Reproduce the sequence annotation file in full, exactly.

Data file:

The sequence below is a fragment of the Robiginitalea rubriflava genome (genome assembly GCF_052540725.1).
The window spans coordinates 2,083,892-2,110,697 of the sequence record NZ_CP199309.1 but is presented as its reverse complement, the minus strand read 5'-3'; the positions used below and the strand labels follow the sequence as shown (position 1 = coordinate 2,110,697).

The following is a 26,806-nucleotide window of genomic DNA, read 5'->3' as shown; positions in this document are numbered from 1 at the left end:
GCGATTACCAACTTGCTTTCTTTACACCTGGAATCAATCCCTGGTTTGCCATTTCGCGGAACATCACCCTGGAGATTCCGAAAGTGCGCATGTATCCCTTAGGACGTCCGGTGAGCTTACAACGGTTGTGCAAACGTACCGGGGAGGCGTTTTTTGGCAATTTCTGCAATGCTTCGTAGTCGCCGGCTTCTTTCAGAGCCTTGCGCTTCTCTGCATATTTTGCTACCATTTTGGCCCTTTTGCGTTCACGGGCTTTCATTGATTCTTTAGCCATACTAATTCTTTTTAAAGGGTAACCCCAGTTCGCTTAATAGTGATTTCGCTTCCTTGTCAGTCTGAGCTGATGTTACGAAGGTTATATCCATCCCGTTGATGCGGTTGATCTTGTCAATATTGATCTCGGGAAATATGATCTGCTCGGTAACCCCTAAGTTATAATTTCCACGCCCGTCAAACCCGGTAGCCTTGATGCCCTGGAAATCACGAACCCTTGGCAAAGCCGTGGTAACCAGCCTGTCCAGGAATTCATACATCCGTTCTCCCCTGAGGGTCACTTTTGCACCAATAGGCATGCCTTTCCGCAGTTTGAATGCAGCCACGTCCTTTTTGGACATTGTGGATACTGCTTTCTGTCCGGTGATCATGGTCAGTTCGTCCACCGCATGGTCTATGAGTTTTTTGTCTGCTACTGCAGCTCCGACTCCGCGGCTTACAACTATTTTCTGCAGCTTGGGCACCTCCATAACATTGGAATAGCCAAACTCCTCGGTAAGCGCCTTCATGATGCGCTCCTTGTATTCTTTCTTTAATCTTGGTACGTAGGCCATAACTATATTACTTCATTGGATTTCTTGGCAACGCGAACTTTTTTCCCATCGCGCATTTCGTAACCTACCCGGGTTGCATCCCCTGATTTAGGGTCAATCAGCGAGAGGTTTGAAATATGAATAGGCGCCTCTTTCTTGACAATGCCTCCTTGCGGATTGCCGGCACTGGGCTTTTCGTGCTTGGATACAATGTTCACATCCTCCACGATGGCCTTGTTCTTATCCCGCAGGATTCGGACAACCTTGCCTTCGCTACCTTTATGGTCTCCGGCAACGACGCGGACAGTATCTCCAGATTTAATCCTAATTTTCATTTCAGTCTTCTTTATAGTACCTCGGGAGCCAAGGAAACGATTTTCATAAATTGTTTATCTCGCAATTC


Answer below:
The sequence below is a fragment of the Robiginitalea rubriflava genome (genome assembly GCF_052540725.1).
The window spans coordinates 2,083,892-2,110,697 of the sequence record NZ_CP199309.1 but is presented as its reverse complement, the minus strand read 5'-3'; the positions used below and the strand labels follow the sequence as shown (position 1 = coordinate 2,110,697).

The following is a 26,806-nucleotide window of genomic DNA, read 5'->3' as shown; positions in this document are numbered from 1 at the left end:
GCGATTACCAACTTGCTTTCTTTACACCTGGAATCAATCCCTGGTTTGCCATTTCGCGGAACATCACCCTGGAGATTCCGAAAGTGCGCATGTATCCCTTAGGACGTCCGGTGAGCTTACAACGGTTGTGCAAACGTACCGGGGAGGCGTTTTTTGGCAATTTCTGCAATGCTTCGTAGTCGCCGGCTTCTTTCAGAGCCTTGCGCTTCTCTGCATATTTTGCTACCATTTTGGCCCTTTTGCGTTCACGGGCTTTCATTGATTCTTTAGCCATACTAATTCTTTTTAAAGGGTAACCCCAGTTCGCTTAATAGTGATTTCGCTTCCTTGTCAGTCTGAGCTGATGTTACGAAGGTTATATCCATCCCGTTGATGCGGTTGATCTTGTCAATATTGATCTCGGGAAATATGATCTGCTCGGTAACCCCTAAGTTATAATTTCCACGCCCGTCAAACCCGGTAGCCTTGATGCCCTGGAAATCACGAACCCTTGGCAAAGCCGTGGTAACCAGCCTGTCCAGGAATTCATACATCCGTTCTCCCCTGAGGGTCACTTTTGCACCAATAGGCATGCCTTTCCGCAGTTTGAATGCAGCCACGTCCTTTTTGGACATTGTGGATACTGCTTTCTGTCCGGTGATCATGGTCAGTTCGTCCACCGCATGGTCTATGAGTTTTTTGTCTGCTACTGCAGCTCCGACTCCGCGGCTTACAACTATTTTCTGCAGCTTGGGCACCTCCATAACATTGGAATAGCCAAACTCCTCGGTAAGCGCCTTCATGATGCGCTCCTTGTATTCTTTCTTTAATCTTGGTACGTAGGCCATAACTATATTACTTCATTGGATTTCTTGGCAACGCGAACTTTTTTCCCATCGCGCATTTCGTAACCTACCCGGGTTGCATCCCCTGATTTAGGGTCAATCAGCGAGAGGTTTGAAATATGAATAGGCGCCTCTTTCTTGACAATGCCTCCTTGCGGATTGCCGGCACTGGGCTTTTCGTGCTTGGATACAATGTTCACATCCTCCACGATGGCCTTGTTCTTATCCCGCAGGATTCGGACAACCTTGCCTTCGCTACCTTTATGGTCTCCGGCAACGACGCGGACAGTATCTCCAGATTTAATCCTAATTTTCATTTCAGTCTTCTTTATAGTACCTCGGGAGCCAAGGAAACGATTTTCATAAATTGTTTATCTCGCAATTC